16. Angie says:

    Wow, all your plants look awesome, Norma. Even the okras. I think they look nice. I also had raspberries for the first time this year. Very small but tasted great. Btw, how do you care for your fig in the winter? I have two that survive last winter b/c I brought them indoors. This is the first time ever for me. I killed at least 3 figs in the past.

    • Norma Chang says:

      Hello Angie,
      I overwinter my fig tree in the garage. End of October I wheel the pot into a designated corner of the garage where it will remain dormant (water when soil feel dry) around mid-
      April I begin to harden off the tree and around end of April it is outdoor for the season. During the hardening period my car has to sit in the driveway night and day.

  17. Your raspberries look luscious and it’s really exciting that your Asian pear tree is so loaded with fruit. I have a friend who grows peppers in ice chests and they seem to do really well, usually hers set tons of fruit all summer long.

    • Norma Chang says:

      Hello Phuong,
      The Asian pear tree is loaded with fruit but not overcrowded so I should get good size fruits, one year it was overcrowded and I got lots of very small fruits.

  18. Wow, so much to rave about! I envy your raspberry harvest. Ours are being destroyed by Japanese beetles. I love seeing so many Asian pears on your tree and the figs too. Congratulations on observing your first ripe tomato.

  19. The blue potatoes are gorgeous, I am going to hunt some down, wonder if they would make good gnocchi? And raspberries…. WOW. They are perfect, we are buying our berries from the frozen section of Costco, oh how I long for a fresh berry. Beautiful that you have figs, hope you wrap some prosciutto or cured meat around one and bake it, soooooo good! As always, totally inspired by your bounty of wonderful garden goodness. 🙂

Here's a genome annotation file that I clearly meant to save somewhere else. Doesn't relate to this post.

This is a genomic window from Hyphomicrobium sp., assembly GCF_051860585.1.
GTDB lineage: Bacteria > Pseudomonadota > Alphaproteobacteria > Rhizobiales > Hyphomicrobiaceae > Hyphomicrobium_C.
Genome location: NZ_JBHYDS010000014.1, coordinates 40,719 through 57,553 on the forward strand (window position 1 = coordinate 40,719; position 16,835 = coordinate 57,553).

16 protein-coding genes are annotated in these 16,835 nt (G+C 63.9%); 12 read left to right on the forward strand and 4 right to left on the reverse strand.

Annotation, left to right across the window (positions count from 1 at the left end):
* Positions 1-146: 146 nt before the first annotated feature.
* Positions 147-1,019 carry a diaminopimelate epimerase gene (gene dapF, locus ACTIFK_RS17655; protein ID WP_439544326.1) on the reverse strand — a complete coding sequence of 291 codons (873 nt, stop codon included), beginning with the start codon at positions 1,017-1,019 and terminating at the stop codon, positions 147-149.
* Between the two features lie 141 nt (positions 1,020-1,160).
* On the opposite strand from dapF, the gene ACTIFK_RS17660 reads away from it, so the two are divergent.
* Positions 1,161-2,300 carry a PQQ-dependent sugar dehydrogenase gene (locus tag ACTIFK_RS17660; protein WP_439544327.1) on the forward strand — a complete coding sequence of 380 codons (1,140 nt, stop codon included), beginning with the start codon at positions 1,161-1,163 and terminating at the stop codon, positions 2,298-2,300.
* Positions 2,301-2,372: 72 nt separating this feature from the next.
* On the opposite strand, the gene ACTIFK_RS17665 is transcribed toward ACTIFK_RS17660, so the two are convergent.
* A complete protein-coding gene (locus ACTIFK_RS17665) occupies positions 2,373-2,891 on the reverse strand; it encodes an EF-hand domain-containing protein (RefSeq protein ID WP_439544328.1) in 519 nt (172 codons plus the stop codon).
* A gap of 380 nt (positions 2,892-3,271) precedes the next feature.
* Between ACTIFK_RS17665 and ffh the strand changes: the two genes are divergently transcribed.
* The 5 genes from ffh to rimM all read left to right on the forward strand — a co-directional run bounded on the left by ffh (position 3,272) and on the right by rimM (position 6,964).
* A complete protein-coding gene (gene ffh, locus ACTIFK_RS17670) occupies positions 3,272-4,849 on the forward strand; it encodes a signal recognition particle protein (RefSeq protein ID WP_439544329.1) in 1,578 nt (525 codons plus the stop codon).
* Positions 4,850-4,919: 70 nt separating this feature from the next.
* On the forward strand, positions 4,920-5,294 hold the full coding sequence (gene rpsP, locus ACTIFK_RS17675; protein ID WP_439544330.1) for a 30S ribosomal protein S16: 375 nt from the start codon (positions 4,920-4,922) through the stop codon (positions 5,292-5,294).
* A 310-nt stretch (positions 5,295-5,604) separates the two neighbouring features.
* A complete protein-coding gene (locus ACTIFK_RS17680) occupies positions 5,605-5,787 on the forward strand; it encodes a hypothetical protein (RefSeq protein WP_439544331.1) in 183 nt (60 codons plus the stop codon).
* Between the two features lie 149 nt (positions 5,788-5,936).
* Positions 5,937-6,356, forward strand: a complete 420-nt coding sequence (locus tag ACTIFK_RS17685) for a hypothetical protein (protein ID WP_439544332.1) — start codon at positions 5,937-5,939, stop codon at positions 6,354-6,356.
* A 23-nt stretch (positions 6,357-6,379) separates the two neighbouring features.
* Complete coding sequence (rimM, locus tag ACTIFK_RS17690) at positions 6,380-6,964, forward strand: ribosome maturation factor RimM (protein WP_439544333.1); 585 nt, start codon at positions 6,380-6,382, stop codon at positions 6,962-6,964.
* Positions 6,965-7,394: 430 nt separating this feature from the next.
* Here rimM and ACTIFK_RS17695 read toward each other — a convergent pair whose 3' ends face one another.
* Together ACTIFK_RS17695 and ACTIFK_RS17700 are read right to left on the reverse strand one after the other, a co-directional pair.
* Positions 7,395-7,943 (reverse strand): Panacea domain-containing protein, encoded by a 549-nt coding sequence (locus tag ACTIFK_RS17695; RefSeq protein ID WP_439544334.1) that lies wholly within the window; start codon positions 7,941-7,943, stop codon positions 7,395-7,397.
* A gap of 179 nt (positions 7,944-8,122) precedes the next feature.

• Norma Chang says:

      Hello Anna,
      Hope you find some blue potato in your food market. Do post photo of your blue potato gnocchi. I will try to remember to wrap some prosciutto or cured meat around some of the figs and bake them, I am sure they will be delicious, I am drooling.

  20. Eva Taylor says:

    I usually soak the onions in cold water to reduce their pungency. Your potato salad looks wonderful, love the look of the blue potatoes, so nice that they maintained their colour after cooking.
    Your fig tree looks awesome, I guess it’s what I have to look forward to in a couple of years. How many gallons is the tub it’s in? I was thinking of transplanting mine to a larger tub, but now I’m rethinking (would be too hard to lift off the garage roof).
    Beautiful raspberries.

    • Norma Chang says:

      Hello Eva,
      I use the cold water method also but when a recipe calls for vinegar I just toss the sliced/chopped onion in the vinegar for about 1/2 hour. For the blue potato to retain its color it must be boiled with the skin on.
      My fig tree container is 18 x 18 x 18-inches, no idea how many gallons.

  21. Wow Norma, you a have world’s greenest thumb!!! Your plants are doing wonderful. Lots of delicious harvest and glad to see that at least you got a handful of raspberries before those pesky birds. Pretty purple potatoes and love the size of your figs. Wishing you a super week!

    • Norma Chang says:

      Hello Bam,
      I have my share of garden failures. I sure was pleased that I got to the raspberries before the birds. The challenge now is to get to the tree ripened figs before the critters, checking every day.

  22. Karen says:

    Other than your potatoes, your garden seems to be prospering. This year has been the best in many years in our orchard. I think our spring weather had all the right conditions to insure a good crop.

  23. Those raspberries are gorgeous and the figs! Oh my! Your posts always make me happy.

  24. Pingback: Harvest Monday, July 27, 2015 – Garlic + Tomato + Seniors & Kids Friendly Planters | Garden to Wok